Video Deep Dive: Is Content Marketing the Best Approach for Local Businesses?
Mike Blumenthal


This is our Deep Dive Into Local from August 27, 2018. In our Deep Dive series, we take a closer look at one thing in local that caught our attention and deserves a longer discussion.

If you have a special topic you would like us to discuss for the Deep Dive in Local, please reach out to us. If you would like to be on one or the other of our segments, reach out and send us the topic and your availability.

If you are interested in sponsoring this weekly show also please let us know.

Mike: Hey, welcome to “Deep Dive in Local” with Mike Blumenthal and Mary Bowling. This week, we have Brandon Schmidt, the Director of Digital Strategy at YDOP in Lancaster, Pennsylvania. Recently, Brandon wrote an article about content strategies for local. I noted, as I read the article, the lead into the article was several situations where content strategy was misguided. Before we get there, though, perhaps you could just give people a little bit of background about yourself?

Brandon: Yes. So I’m the Director of Digital Strategy at YDOP. We help local small and medium-sized businesses reach their markets. Personally, I have been at YDOP for 3 years. Before that, I was an ordained pastor, and I was in ministry for 10 years. So I’ve written a lot before, and now I’ve turned that into marketing.

Mike: All right, Mary, so this is why you’re not supposed to be dropping the F-bomb in this conversation.

Mary: That’s right.

Mike: Because he was a pastor…

Brandon: Yes.

Mike: …we’re all gonna go to (bleep).

Brandon: That’s right.

Mike: So tell us how types of content strategies…Obviously, everybody says, “Content, content, content,” in the marketing world, and yet it often leads small businesses astray. Maybe you could summarize some of those wayward paths?

Brandon: Yes. Perfect. So we have a lot of clients of different sizes. And for a lot of the smaller clients, they have limited budgets, they have limited resources, and a lot of times the owner is the one that’s also doing the marketing. And so he or she knows enough to be dangerous. And it’s heard that content is king, and content is important. And so they say, “Well, let’s write a blog post,” or, “Let’s, draft up something,” or if they hire an agency, they tell them to write a blog post or write content. But what we see is, a lot of times, that’s not really making a dent in increasing their rankings or increasing their search voice, and really just not driving sales or leads to their business. And so in our…

Mike: Yes. One of the points you made was, if it does drive sales, it’s often national sales that don’t convert locally.

Brandon: Yes. Yes. And that’s a really good point. One of our clients in the past, they’re a law firm in a certain state and so, really, they do a good job of writing content for their local audience. But there was one post that just got picked up nationally, and now they rank for featured snippets for a few different topics. But most of the people that are coming to the site are people from out of state that they don’t really work with. So it’s traffic, and that’s almost like a vanity metric in that case that, it’s increasing traffic and impressions. But it’s not actually turning into sales, into leads that, actually are gonna help grow the business.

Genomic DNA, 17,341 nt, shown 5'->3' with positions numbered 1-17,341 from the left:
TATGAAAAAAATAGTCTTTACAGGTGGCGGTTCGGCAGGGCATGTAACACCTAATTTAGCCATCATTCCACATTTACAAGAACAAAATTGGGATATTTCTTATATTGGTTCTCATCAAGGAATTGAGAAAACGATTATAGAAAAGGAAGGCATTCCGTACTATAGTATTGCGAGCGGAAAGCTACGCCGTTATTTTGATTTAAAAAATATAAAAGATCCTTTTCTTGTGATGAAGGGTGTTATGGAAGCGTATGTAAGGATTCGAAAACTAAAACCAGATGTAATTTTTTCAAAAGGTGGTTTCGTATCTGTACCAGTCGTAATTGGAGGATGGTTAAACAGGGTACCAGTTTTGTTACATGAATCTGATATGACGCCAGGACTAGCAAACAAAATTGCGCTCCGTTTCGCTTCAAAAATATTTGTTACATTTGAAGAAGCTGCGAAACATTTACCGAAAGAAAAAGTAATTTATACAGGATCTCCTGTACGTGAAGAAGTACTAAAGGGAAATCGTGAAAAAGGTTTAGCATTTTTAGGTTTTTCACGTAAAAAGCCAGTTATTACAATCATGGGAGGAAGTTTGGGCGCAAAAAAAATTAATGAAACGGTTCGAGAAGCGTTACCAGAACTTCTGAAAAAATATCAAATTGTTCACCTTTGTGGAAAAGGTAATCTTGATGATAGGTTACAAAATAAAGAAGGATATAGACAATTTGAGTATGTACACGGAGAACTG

Mike: So what were some of the other misguided content strategies?

Brandon: Yes. So one of them is just, for smaller clients, they, know that they need to blog or they need to do content, but they were only willing to invest, a few hundred dollars. And so, either they were writing the content, or they were outsourcing it to someone else. But it was very generic, it didn’t really connect with the audience, and so it’s really just seeing, no traffic. They’re not really…It’s fluff on their website, essentially.

Mike: Right.

Brandon: Another one that we have seen, and this is, I think the third post on there, or the third example, is content that doesn’t really connect with the intent of the audience. This is a client, they have been blogging for probably a decade. They’ve done a lot of good stuff, but they’re either speaking to other industry professionals or they’re speaking to the DIY community, and so they’re really ranking high and getting a lot of traffic. But again, it’s the wrong kind of traffic. They’re getting a lot of people that are gonna go and do it themselves, and not necessarily hire this company to perform the task for them.

Mary: Yes. I’m afraid that I have to blame an awful lot of this worthless blogging on agencies who’ve been selling it, and I think because they don’t know what else to sell local businesses. It seems like with Penguin, when they were all scared out of getting links, “content is king” was the next big battle cry. And everybody took off with it and didn’t really qualify the fact that it needs to be quality content and not just worthless blog post after blog post.

Mike: Well, and as Brandon points out, quality content that, potentially, hopefully, targets an audience that you can convert. I mean, getting traffic to your website, like Brandon says, it’s just even if you have a good article that ranks nationally, it may or may not and it’s likely not to convert into any local business. So how does YDOP, how do you suggest small businesses and agencies approach content vis-a-vis local?